The Science

Science Synopsis

The recent proliferation of commercial drones has occurred, in part, due to reduction in cost and miniaturization of the key components. Size reductions mean reduced weight and decreased power consumption, which leads to the ability for a drone to engage in longer flight times. Chips are now available that can detect small changes in acceleration and balance, which allows the drone to automatically stabilize itself, thereby simplifying the responsibilities of a remote pilot.

The FAA projects growth in annual UAS sales from $1.9 million in 2016 to $4.3 million by 2020. The increased availability of commercial drones has also led to improved public acceptance. For example, according to a poll from Saint Leo University, 72% of adults support using drones for community policing.

Relevant Experts

Jonathan Rupprecht, Esq., is an aviation attorney, commercial pilot, flight instructor, and author of the book, Drones: Their Many Civilian Uses and the U.S. Laws Surrounding Them. He holds a Bachelor of Science in Professional Aeronautics from Embry-Riddle Aeronautical University, Magna Cum Laude, and a Juris Doctor from Florida International University School of Law. Rupprecht worked with John Taylor on his lawsuit, and published a Complete Guide to Taylor v. FAA on his website. He offered the following opinion on the outcome:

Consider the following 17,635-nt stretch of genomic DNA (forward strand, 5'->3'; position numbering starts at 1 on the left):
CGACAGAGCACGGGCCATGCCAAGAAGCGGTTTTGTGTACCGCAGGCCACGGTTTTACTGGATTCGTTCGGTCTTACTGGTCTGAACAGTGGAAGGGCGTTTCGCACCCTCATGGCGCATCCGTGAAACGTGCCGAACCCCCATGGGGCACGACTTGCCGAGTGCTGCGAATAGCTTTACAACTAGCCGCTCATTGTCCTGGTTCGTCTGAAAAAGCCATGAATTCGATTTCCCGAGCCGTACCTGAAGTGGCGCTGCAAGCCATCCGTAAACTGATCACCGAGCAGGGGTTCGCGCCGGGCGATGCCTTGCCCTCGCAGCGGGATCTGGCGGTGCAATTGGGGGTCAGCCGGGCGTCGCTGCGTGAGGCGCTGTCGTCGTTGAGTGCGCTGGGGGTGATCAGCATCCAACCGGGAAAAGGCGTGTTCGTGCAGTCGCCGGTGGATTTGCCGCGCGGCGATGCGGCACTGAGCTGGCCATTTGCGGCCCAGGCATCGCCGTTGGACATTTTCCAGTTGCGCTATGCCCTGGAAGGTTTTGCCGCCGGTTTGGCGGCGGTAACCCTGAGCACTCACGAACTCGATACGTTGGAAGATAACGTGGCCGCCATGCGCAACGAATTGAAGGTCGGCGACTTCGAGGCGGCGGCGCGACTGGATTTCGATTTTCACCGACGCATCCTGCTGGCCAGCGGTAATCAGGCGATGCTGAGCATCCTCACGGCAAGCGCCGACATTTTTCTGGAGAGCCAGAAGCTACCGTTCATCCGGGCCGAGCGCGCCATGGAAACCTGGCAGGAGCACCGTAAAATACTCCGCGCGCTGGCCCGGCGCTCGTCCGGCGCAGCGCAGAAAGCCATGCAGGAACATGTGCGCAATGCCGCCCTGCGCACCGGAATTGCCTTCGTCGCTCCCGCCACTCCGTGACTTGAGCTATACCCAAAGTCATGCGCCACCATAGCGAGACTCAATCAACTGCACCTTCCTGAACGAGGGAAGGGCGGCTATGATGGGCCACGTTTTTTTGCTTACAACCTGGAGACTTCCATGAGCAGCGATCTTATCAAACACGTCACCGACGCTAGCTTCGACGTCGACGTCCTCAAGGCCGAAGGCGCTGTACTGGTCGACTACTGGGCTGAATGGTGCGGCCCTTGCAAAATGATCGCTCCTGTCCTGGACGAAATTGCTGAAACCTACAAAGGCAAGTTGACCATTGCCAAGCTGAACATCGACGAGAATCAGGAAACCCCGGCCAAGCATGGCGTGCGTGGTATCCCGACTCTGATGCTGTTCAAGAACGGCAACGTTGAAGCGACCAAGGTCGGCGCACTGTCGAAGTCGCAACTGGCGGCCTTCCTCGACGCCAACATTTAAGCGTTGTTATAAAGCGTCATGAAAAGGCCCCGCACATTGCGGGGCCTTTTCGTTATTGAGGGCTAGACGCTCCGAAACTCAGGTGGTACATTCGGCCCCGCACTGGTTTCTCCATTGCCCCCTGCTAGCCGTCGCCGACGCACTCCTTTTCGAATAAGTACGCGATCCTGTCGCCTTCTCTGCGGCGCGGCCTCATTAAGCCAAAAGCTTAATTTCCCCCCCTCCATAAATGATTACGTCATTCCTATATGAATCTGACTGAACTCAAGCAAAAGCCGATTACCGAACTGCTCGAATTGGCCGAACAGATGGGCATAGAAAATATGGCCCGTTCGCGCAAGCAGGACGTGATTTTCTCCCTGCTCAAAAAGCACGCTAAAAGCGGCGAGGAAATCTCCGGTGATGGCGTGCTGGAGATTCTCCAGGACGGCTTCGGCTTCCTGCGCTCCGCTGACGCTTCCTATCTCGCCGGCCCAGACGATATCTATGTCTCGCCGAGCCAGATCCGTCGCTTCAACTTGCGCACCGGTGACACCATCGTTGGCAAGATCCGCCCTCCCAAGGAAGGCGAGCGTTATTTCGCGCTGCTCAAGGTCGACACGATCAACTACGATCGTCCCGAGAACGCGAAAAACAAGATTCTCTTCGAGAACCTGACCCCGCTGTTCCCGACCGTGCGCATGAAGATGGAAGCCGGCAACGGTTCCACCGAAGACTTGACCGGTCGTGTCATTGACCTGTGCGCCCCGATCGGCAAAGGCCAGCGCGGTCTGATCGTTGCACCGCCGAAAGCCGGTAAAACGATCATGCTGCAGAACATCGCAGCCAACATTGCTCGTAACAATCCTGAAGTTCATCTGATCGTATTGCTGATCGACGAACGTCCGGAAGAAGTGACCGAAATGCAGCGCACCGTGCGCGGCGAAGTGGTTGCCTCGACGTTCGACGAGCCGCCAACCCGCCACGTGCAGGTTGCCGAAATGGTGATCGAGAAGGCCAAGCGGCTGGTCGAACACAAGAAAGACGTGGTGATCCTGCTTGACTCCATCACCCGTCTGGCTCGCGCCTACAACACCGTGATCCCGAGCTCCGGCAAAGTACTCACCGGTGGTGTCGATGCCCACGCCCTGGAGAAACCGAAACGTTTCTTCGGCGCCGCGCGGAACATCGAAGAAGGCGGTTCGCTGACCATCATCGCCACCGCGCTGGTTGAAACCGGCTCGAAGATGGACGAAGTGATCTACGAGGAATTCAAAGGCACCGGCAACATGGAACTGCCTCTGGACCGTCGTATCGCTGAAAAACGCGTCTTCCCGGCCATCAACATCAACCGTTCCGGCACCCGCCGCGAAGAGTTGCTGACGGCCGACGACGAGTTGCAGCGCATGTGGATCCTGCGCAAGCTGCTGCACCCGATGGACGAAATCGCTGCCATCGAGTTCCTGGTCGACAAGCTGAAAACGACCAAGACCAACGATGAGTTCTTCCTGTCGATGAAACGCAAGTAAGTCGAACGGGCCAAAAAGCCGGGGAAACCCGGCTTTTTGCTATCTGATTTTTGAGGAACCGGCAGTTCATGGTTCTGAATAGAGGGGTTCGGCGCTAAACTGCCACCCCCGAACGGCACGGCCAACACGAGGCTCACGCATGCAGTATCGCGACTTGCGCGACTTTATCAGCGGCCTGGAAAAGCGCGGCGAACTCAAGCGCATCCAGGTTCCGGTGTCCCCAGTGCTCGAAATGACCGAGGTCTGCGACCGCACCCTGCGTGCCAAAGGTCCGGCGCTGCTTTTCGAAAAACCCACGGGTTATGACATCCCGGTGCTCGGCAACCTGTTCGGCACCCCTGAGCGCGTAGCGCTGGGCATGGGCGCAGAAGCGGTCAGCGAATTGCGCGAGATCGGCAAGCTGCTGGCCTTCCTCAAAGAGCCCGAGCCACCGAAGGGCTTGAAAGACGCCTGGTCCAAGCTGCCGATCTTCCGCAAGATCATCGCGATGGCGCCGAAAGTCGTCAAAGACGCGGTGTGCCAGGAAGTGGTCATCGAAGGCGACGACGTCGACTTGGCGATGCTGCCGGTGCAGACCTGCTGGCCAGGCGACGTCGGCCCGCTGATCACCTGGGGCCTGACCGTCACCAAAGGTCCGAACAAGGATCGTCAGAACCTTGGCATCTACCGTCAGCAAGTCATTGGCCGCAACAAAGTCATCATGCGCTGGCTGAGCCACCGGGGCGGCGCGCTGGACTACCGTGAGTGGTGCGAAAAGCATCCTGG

The Taylor v. FAA ruling is really the court upholding the rule of law. Congress passed a law in 2012 prohibiting the FAA from creating a regulation governing model aircraft. The FAA violated the law in their regulatory land grab and stepped on a landmine. Many are upset at the situation, but the one thing everyone should be upset with is the FAA who intentionally broke the law and tried to get away with it. Before the FAA tells anyone else to follow the law, they should take a good long look in the mirror and start walking the walk before they talk the talk. Everyone, including the FAA, needs to follow the law. If you don't like the law, get Congress to change it.

The Debate

Endorsements & Opposition


  • The Academy of Model Aeronautics, a non-profit organization promoting “development of model aviation as a recognized sport and worthwhile recreation activity”, supported the ruling in a statement: “We have repeatedly argued that federal registration for our community is duplicative and unnecessary, as our members already register their model aircraft with AMA. In addition, our 80-year history of safe and responsible flying demonstrates that we’re not the problem. We shouldn’t be burdened by overly broad regulations.”


  • The Association for Unmanned Vehicle Systems International, a non-profit organization “devoted exclusively to advancing the unmanned systems and robotics community”, disagreed with a ruling in a statement: “A[n unmanned aircraft] registration system is important to promote accountability and responsibility by users of the national airspace, and helps create a culture of safety that deters careless and reckless behavior. We plan to work with Congress on a legislative solution that will ensure continued accountability across the entire aviation community, both manned and unmanned.”